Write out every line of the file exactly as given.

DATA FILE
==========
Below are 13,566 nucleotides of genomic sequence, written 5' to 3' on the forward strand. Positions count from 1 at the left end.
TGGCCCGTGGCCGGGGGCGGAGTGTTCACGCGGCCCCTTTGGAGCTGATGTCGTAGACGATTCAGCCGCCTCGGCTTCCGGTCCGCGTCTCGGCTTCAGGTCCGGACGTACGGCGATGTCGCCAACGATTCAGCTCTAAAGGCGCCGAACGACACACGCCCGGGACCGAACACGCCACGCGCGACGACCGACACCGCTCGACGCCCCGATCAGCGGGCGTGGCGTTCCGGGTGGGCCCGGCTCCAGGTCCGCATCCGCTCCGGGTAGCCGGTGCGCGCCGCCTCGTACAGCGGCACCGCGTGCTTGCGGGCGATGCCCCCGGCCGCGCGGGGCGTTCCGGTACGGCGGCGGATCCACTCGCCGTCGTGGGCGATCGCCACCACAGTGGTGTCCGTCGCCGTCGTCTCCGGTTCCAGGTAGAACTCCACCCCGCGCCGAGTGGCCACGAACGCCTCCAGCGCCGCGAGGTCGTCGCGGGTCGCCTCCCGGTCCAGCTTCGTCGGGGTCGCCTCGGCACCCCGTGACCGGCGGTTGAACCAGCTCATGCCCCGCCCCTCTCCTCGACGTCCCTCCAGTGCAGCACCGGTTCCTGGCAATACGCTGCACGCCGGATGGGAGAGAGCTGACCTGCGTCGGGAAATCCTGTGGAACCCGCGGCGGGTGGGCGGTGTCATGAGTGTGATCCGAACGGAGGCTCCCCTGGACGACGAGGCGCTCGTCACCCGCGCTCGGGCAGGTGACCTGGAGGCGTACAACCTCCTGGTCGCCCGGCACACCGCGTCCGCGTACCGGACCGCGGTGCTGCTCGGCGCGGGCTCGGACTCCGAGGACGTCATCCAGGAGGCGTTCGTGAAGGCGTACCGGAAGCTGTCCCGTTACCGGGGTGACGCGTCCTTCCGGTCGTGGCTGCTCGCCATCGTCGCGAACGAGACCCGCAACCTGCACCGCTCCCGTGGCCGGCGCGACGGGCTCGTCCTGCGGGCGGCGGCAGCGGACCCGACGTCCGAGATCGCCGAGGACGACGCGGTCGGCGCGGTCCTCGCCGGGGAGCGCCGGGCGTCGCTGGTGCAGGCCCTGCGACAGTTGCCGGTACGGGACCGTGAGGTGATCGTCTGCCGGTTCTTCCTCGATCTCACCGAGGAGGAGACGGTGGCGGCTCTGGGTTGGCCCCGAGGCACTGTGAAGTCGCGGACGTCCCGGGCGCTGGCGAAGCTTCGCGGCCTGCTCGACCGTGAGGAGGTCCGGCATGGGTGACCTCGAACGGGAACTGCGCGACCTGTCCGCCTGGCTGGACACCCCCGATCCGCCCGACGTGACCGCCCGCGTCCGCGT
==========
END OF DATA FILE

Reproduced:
Below are 13,566 nucleotides of genomic sequence, written 5' to 3' on the forward strand. Positions count from 1 at the left end.
TGGCCCGTGGCCGGGGGCGGAGTGTTCACGCGGCCCCTTTGGAGCTGATGTCGTAGACGATTCAGCCGCCTCGGCTTCCGGTCCGCGTCTCGGCTTCAGGTCCGGACGTACGGCGATGTCGCCAACGATTCAGCTCTAAAGGCGCCGAACGACACACGCCCGGGACCGAACACGCCACGCGCGACGACCGACACCGCTCGACGCCCCGATCAGCGGGCGTGGCGTTCCGGGTGGGCCCGGCTCCAGGTCCGCATCCGCTCCGGGTAGCCGGTGCGCGCCGCCTCGTACAGCGGCACCGCGTGCTTGCGGGCGATGCCCCCGGCCGCGCGGGGCGTTCCGGTACGGCGGCGGATCCACTCGCCGTCGTGGGCGATCGCCACCACAGTGGTGTCCGTCGCCGTCGTCTCCGGTTCCAGGTAGAACTCCACCCCGCGCCGAGTGGCCACGAACGCCTCCAGCGCCGCGAGGTCGTCGCGGGTCGCCTCCCGGTCCAGCTTCGTCGGGGTCGCCTCGGCACCCCGTGACCGGCGGTTGAACCAGCTCATGCCCCGCCCCTCTCCTCGACGTCCCTCCAGTGCAGCACCGGTTCCTGGCAATACGCTGCACGCCGGATGGGAGAGAGCTGACCTGCGTCGGGAAATCCTGTGGAACCCGCGGCGGGTGGGCGGTGTCATGAGTGTGATCCGAACGGAGGCTCCCCTGGACGACGAGGCGCTCGTCACCCGCGCTCGGGCAGGTGACCTGGAGGCGTACAACCTCCTGGTCGCCCGGCACACCGCGTCCGCGTACCGGACCGCGGTGCTGCTCGGCGCGGGCTCGGACTCCGAGGACGTCATCCAGGAGGCGTTCGTGAAGGCGTACCGGAAGCTGTCCCGTTACCGGGGTGACGCGTCCTTCCGGTCGTGGCTGCTCGCCATCGTCGCGAACGAGACCCGCAACCTGCACCGCTCCCGTGGCCGGCGCGACGGGCTCGTCCTGCGGGCGGCGGCAGCGGACCCGACGTCCGAGATCGCCGAGGACGACGCGGTCGGCGCGGTCCTCGCCGGGGAGCGCCGGGCGTCGCTGGTGCAGGCCCTGCGACAGTTGCCGGTACGGGACCGTGAGGTGATCGTCTGCCGGTTCTTCCTCGATCTCACCGAGGAGGAGACGGTGGCGGCTCTGGGTTGGCCCCGAGGCACTGTGAAGTCGCGGACGTCCCGGGCGCTGGCGAAGCTTCGCGGCCTGCTCGACCGTGAGGAGGTCCGGCATGGGTGACCTCGAACGGGAACTGCGCGACCTGTCCGCCTGGCTGGACACCCCCGATCCGCCCGACGTGACCGCCCGCGTCCGCGT